I've been reading two very interesting documents that provide an insight into the worldview of the American intelligence community - the CIA's Strategic Intent (2007) and the National Intelligence Strategy of the United States (2009) that is published by the Directorate of National Intelligence. The latter, charged with coordinating the vast intelligence apparatus of the United States and its myriad heads, agencies and organisations is now run by Admiral Dennis Blair - whom I remember making some eminently sensible appraisals of Asian security at an international forum.
It does seem that India's security establishment and the Research & Analysis Wing (RAW) in particular could do with some of the clear-thinking that is presumed upon the authorship of a document of this kind. As I've pointed out in an earlier post, Indians tend to find the very notion of strategy esoteric and treat its mention with incomprehension. More importantly, it is the lack of an open hiring process that stymies the recruitment of young talent into the intelligence services. I was pleasantly surprised then, when I found positions in the Intelligence Bureau (IB) cheerfully advertised on the Ministry of Home Affairs website. Perhaps then, those shuffling bureaucrats in charge of gathering intelligence on external threats to India's national interests could take a leaf out of their sister organisation. I can imagine their skepticism however, India's political culture is uniquely apolitical - fostering the secession of the successful from the political and the public sphere rather than an active engagement. The lumpenisation of national politics, which recieved its most consummate expression in the Samajwadi Party's luddite manifesto of 2009 has made its way to the college campuses with candidates of a distinctly criminal disposition dominating. The young patriotic bourgeoisie that is meant to form the happy hunting ground of intelligence organisations is too alienated and too busy pursuing the capitalist dream at Amity Business School. The ones who do have public-service on their conscience are involved in waging war against the Indian State - be it through the media or the NGO andolans that proliferate in New Delhi and elsewhere. Arundhati Roy has inspired a generation of young Indians. Perhaps it is best to continue the practice of recruiting directly from the Indian Police Service, at least a modicum of nationalist value-consensus is ensured.
A return to American intelligence priorities then, is called for if this is post is to save itself from degenerating into a rant. There is a distinct change of tone between the CIA document and Admiral Blair's DNI document. The former, which was authored in 2007 reflects the prevailing intellectual currents of its time - the rise of India and China thesis. The CIA itself argues that "the rise of China and India and the emergence of new economic “centers” will transform the geopolitical and economic landscape." In the mid to late 2000's security policy discourse turned towards a theme that its still pursuing, the rise of Asia thesis. The argument runs that the West as symbolised first by Imperial Europe and later by the United States was loosing its preeminence in global politics and the locus of power both economic and political was shifting to Asia. This was the end of the Vasco de Gama era. India and China - nations with similar population sizes and GDP growth rates were held up as the examples that proved the theory. The Republican dehyphenation of India and Pakistan, India's inclusion into strategic Asia and the nuclear deal helped matters along.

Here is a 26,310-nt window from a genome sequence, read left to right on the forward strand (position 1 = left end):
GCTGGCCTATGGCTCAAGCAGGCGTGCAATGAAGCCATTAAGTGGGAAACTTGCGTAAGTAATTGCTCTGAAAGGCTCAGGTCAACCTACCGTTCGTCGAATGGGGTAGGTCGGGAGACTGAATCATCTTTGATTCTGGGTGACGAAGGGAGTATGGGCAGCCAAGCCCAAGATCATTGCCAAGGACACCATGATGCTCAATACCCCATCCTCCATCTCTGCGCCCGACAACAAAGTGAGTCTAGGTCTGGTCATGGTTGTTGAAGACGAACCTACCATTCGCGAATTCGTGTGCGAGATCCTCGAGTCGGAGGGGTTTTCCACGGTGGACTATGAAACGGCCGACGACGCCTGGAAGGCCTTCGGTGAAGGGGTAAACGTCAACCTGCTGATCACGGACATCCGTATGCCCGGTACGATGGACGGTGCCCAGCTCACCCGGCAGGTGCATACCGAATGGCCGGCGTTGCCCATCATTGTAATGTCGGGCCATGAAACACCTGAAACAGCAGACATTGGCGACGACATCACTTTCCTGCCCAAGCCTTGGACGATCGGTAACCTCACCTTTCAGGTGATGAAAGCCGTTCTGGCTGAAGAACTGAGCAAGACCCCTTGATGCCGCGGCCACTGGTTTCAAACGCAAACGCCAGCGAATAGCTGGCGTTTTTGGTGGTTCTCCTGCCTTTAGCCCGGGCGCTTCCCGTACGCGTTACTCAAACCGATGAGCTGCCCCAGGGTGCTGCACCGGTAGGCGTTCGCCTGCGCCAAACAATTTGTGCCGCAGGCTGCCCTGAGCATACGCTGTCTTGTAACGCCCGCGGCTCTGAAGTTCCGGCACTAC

Dennis Blair's Intelligence Strategy however is very different. India does not find a single mention in the United State's strategic priorities. Iran, North Korea, China and Russia make it to the list of top state-level concerns. There isn't any mention of Pakistan either. Funny, I remember them fighting a war somewhere near there.
More significantly, there is a plausible shift in the language deployed by author(s) of the DNI document. The "Vision" of the US Intelligence Community is one where the practice of intelligence "must be consistent with America's expectations for protection of privacy and civil liberties and respectful of human rights." This is all well and good but when did civil liberities become the preserve of the CIA and the intelligence community? Surely, it is the job of the State Department to conduct public relations? The inclusion of this text hints at a shift in priorities. American liberals - hurt by the string of international condemnation that accompanied George Bush's foreign adventures - are using their time in office to restore, as they see it, America's moral authority. In the process, they forget the real function of strategic policy - the preservation of American hegemony. Ashok Malik is correct in his assesment of Washington 2009 - "The Democrat leadership is intelligent, even cerebral, and often well-intentioned. It is, however, largely representative of the liberal-extreme Left end of the American political spectrum. At its worst, it resembles a coalition of NGO interests and is lacking in what may be called the ‘hard stuff’. The sense of realpolitik, the cold-blooded execution of military and coercive power, the big-picture strategic thinking: There is an absence of these qualities at the Democrat high table."
This paradigm shift however, is not sufficient in explaining India's downfall. The attacks on Bombay in the November of 2008 shattered the myth of India as a potential great power. The wind was taken out of India's geopolitical sails. India is back where it belongs, with Pakistan.